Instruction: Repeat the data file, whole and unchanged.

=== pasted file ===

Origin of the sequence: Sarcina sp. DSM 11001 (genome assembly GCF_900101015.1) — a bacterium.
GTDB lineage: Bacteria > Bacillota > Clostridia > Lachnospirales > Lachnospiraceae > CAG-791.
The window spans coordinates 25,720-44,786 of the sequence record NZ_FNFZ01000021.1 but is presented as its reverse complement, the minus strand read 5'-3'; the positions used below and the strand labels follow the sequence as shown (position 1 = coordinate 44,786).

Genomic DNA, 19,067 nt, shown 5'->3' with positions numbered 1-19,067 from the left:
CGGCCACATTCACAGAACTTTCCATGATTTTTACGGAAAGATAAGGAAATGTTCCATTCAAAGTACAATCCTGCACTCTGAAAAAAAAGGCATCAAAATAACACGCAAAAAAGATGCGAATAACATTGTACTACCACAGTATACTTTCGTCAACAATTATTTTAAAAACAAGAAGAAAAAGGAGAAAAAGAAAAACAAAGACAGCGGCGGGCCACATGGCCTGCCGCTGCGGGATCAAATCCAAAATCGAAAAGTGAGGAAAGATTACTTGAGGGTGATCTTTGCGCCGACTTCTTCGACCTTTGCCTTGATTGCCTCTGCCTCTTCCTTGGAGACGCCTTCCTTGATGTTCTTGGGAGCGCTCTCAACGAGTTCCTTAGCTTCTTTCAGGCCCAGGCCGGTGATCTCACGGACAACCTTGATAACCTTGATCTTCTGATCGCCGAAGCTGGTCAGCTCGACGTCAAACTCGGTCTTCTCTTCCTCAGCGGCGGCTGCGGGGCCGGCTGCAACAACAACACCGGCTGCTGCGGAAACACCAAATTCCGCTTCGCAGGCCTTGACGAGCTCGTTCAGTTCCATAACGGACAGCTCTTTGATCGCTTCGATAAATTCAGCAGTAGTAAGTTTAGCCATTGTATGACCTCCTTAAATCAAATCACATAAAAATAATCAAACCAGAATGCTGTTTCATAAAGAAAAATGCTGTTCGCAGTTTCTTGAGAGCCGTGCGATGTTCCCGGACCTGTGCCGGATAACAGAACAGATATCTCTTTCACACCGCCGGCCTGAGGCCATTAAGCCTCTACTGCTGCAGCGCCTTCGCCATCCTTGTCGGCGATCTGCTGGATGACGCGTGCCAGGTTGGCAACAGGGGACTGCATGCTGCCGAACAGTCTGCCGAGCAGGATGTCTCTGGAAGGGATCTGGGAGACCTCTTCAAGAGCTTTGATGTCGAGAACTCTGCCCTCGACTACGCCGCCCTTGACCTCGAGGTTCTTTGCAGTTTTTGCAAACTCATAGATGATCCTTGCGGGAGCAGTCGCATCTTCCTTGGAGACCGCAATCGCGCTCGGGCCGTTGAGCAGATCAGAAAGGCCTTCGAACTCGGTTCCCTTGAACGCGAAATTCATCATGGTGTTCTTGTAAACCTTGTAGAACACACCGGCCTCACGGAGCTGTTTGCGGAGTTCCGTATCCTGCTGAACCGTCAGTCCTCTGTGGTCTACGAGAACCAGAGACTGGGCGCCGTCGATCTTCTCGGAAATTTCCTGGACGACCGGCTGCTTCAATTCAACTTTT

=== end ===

Origin of the sequence: Sarcina sp. DSM 11001 (genome assembly GCF_900101015.1) — a bacterium.
GTDB lineage: Bacteria > Bacillota > Clostridia > Lachnospirales > Lachnospiraceae > CAG-791.
The window spans coordinates 25,720-44,786 of the sequence record NZ_FNFZ01000021.1 but is presented as its reverse complement, the minus strand read 5'-3'; the positions used below and the strand labels follow the sequence as shown (position 1 = coordinate 44,786).

Genomic DNA, 19,067 nt, shown 5'->3' with positions numbered 1-19,067 from the left:
CGGCCACATTCACAGAACTTTCCATGATTTTTACGGAAAGATAAGGAAATGTTCCATTCAAAGTACAATCCTGCACTCTGAAAAAAAAGGCATCAAAATAACACGCAAAAAAGATGCGAATAACATTGTACTACCACAGTATACTTTCGTCAACAATTATTTTAAAAACAAGAAGAAAAAGGAGAAAAAGAAAAACAAAGACAGCGGCGGGCCACATGGCCTGCCGCTGCGGGATCAAATCCAAAATCGAAAAGTGAGGAAAGATTACTTGAGGGTGATCTTTGCGCCGACTTCTTCGACCTTTGCCTTGATTGCCTCTGCCTCTTCCTTGGAGACGCCTTCCTTGATGTTCTTGGGAGCGCTCTCAACGAGTTCCTTAGCTTCTTTCAGGCCCAGGCCGGTGATCTCACGGACAACCTTGATAACCTTGATCTTCTGATCGCCGAAGCTGGTCAGCTCGACGTCAAACTCGGTCTTCTCTTCCTCAGCGGCGGCTGCGGGGCCGGCTGCAACAACAACACCGGCTGCTGCGGAAACACCAAATTCCGCTTCGCAGGCCTTGACGAGCTCGTTCAGTTCCATAACGGACAGCTCTTTGATCGCTTCGATAAATTCAGCAGTAGTAAGTTTAGCCATTGTATGACCTCCTTAAATCAAATCACATAAAAATAATCAAACCAGAATGCTGTTTCATAAAGAAAAATGCTGTTCGCAGTTTCTTGAGAGCCGTGCGATGTTCCCGGACCTGTGCCGGATAACAGAACAGATATCTCTTTCACACCGCCGGCCTGAGGCCATTAAGCCTCTACTGCTGCAGCGCCTTCGCCATCCTTGTCGGCGATCTGCTGGATGACGCGTGCCAGGTTGGCAACAGGGGACTGCATGCTGCCGAACAGTCTGCCGAGCAGGATGTCTCTGGAAGGGATCTGGGAGACCTCTTCAAGAGCTTTGATGTCGAGAACTCTGCCCTCGACTACGCCGCCCTTGACCTCGAGGTTCTTTGCAGTTTTTGCAAACTCATAGATGATCCTTGCGGGAGCAGTCGCATCTTCCTTGGAGACCGCAATCGCGCTCGGGCCGTTGAGCAGATCAGAAAGGCCTTCGAACTCGGTTCCCTTGAACGCGAAATTCATCATGGTGTTCTTGTAAACCTTGTAGAACACACCGGCCTCACGGAGCTGTTTGCGGAGTTCCGTATCCTGCTGAACCGTCAGTCCTCTGTGGTCTACGAGAACCAGAGACTGGGCGCCGTCGATCTTCTCGGAAATTTCCTGGACGACCGGCTGCTTCAATTCAACTTTT